A special place in the exhibition was dedicated to Zdeněk Kratochvíl, who presented an extensive retrospective of his satirical drawings and caricatures from his earliest works for the magazine Šibeničky all the way to the newest pieces. In the Czech milieu, this was the largest collection of satirical drawings and caricatures thus far to be showcased along with traditional artistic media at a modernist exhibition. Kratochvíl also contributed to Skupina's magazine Umělecký měsíčník (from Vol. II onward) where he had his own rubric named Veselý koutek [The Funny Corner]. In his drawings, Kratochvíl commented on the events of the Czech cultural scene. His drawing style drew on works by the German illustrator Thomas Theodor Heine and also directly from Expressionism and Cubism, an inspiration that was also reflected in his theoretical works. He understood caricature as an intellectual murder in the sphere of emotion, emphasizing its destructive aspect and connection to death: “Whoever said beauty, said death; whoever said earth, said murder. The realm of caricature is from this world” [Kratochvíl 1912, p. 188].
The Skupina's exhibition was relatively well-attended, evident from the fact that it was modified in late March and extended until April 19 in response to the public’s interest. Concurrently with this show, the Mánes Association held its own exhibition in the Pavilion in the Kinsky Garden entitled Modern Art, prepared by the French critic Alexander Mercereau. At the time, several former Skupina members returned to and exhibited with Mánes and so both events were seen as competing expressions of two different concepts of modern art or, more precisely, Cubism. This was also reflected in the art criticism of the period.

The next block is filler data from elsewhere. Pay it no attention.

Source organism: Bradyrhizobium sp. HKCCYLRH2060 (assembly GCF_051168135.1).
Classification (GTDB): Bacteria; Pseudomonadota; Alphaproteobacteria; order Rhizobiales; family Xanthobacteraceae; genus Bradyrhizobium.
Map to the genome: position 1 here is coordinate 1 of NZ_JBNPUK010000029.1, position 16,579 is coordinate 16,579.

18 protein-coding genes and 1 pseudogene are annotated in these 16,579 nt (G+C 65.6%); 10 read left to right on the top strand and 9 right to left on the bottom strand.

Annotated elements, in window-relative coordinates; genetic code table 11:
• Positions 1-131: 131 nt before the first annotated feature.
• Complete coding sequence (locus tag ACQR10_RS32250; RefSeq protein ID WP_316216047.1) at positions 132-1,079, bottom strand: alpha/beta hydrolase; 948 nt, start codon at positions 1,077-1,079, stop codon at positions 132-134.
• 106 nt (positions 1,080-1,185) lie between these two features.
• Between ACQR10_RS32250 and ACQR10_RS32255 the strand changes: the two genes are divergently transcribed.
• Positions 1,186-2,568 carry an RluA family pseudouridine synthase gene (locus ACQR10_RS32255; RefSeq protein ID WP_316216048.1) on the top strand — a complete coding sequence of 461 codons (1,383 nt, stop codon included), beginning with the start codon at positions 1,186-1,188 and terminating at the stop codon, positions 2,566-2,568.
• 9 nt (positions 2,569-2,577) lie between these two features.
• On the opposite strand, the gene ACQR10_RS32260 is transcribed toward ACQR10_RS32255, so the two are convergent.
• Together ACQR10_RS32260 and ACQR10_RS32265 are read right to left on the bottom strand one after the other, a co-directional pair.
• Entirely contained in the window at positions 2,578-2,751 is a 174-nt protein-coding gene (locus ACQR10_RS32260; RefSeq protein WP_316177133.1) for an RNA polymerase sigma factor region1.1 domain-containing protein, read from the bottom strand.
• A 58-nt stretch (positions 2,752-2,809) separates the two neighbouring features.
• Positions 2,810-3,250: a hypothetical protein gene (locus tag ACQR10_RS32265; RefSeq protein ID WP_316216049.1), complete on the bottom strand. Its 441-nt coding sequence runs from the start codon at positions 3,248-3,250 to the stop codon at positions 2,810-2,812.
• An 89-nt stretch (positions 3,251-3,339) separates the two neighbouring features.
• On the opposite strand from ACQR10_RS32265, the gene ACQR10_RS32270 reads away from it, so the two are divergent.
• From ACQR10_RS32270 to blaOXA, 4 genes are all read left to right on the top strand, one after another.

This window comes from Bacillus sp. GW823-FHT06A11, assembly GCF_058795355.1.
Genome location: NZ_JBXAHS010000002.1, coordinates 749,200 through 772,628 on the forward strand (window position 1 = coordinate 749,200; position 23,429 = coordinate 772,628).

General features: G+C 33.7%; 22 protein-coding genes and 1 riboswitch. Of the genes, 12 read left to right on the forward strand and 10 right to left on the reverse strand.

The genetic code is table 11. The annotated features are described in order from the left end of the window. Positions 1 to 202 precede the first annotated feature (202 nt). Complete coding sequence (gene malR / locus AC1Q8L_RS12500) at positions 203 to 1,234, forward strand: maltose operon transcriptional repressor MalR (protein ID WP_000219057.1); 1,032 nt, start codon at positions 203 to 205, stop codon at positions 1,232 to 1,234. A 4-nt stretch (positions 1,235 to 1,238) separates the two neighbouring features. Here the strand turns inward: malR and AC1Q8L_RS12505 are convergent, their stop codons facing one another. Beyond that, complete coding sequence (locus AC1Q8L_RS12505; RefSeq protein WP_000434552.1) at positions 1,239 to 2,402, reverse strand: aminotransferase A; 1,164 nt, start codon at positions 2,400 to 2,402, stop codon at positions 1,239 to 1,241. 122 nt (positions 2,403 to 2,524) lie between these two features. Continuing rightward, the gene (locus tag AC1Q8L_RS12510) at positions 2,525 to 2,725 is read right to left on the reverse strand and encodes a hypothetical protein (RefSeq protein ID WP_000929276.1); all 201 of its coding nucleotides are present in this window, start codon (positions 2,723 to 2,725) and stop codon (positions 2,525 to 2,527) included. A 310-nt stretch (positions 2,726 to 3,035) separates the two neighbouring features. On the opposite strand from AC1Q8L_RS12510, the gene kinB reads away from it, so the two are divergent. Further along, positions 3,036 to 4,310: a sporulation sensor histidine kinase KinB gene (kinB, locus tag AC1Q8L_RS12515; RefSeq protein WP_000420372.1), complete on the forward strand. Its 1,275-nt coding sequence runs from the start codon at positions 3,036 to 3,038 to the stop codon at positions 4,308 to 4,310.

Čapek 1914: Karel Čapek, 4. výstava Skupiny výtvarných umělců, Lumír XLII, 1913–1914, no. 4, 13. 3. 1914, pp. 189–190
Gutfreund 1913–1914: Otto Gutfreund, Deník (1913–1914), in: idem, Zázemí tvorby, ed. Jiří Šetlík, Praha 1989, pp. 38–42
Kratochvíl 1912: Zdeněk Kratochvíl, Stanovisko karikaturistovo, Umělecký měsíčník I, 1911–1912, pp. 187–192
Lahoda – Uhrová 2000: Vojtěch Lahoda – Olga Uhrová (eds), Vincenc Kramář. Od starých mistrů v Picassovi, Praha 2000, p. 264
Procházka 1914: Hubert Cyriak [Arnošt Procházka], Výstava Skupiny výtvarných umělců (v Obecním domě), Moderní revue XX (Vol. XXVIII), 1914, no. 7 (book 236), 8. 4., p. 331
Šetlík 1989: Jiří Šetlík, Komentář a poznámky k deníkům, in: Otto Gutfreund, Zázemí tvorby, ed. Jiří Šetlík, Praha 1989, pp. 59–72
Tomáš Winter, Palmy na Vltavě. Primitivismus, mimoevropské kultury a české výtvarné umění 1850–1950, Řevnice – Plzeň – Praha 2013, pp. 103–104
Tomáš Winter (ed.), Zajatec kubismu. Dílo Emila Filly v zrcadle výtvarné kritiky (1907–1953), Praha 2004, pp. 144–147
A. B., Výstava Skupiny výtvarných umělců, Život a mythus I, 1914, no. 1–2, March, pp. 23–24pdf
Josef Čapek, IV. výstava Skupiny výtvarných umělců, Čas XXVIII, 1914, no. 97, 8. 4, pp. 2–3, in: idem, Publicistika II. Výtvarné eseje a kritiky 1905–1920, eds Mariana Dufková – Pavla Pečinková, Praha 2013, pp. 170–173pdf
Karel Čapek, IV. výstava Skupiny výtvarných umělců, Lumír XLII, 1913–1914, no. 4, 13. 3. 1914, pp. 189–190, in: idem, O umění a kultuře I, eds Emanuel Macek – Miloš Pohorský, Praha 1984, pp. 380–382pdf
Vlastislav Hofman, Výstava Skupiny výtvarných umělců, Přehled XII, 1913–1914, no. 32, 22. 5. 1914, pp. 565–568, in: Jiří Padrta (ed.), Osma a Skupina výtvarných umělců 1907–1917. Teorie – kritika – polemika, Praha 1992, pp. 172–173pdf
A. M. [Antonín Macek], Výstava Skupiny výtvarných umělců, Právo lidu XXIII, 1914, 2nd appendix to no. 87, 29. 3., pp. 1–2pdf
Otakar Marvánek, Praha ve znamení kubismu, Česká kultura II, 1913–1914, no. 14–15, 9. 4. 1914, pp. 227–229pdf
Anonymous author, IV. Výstava. Skupiny výtvarných umělců, Volné směry XVIII, 1915, appendix Zprávy k Volným směrům I, no. 1–3, n. p.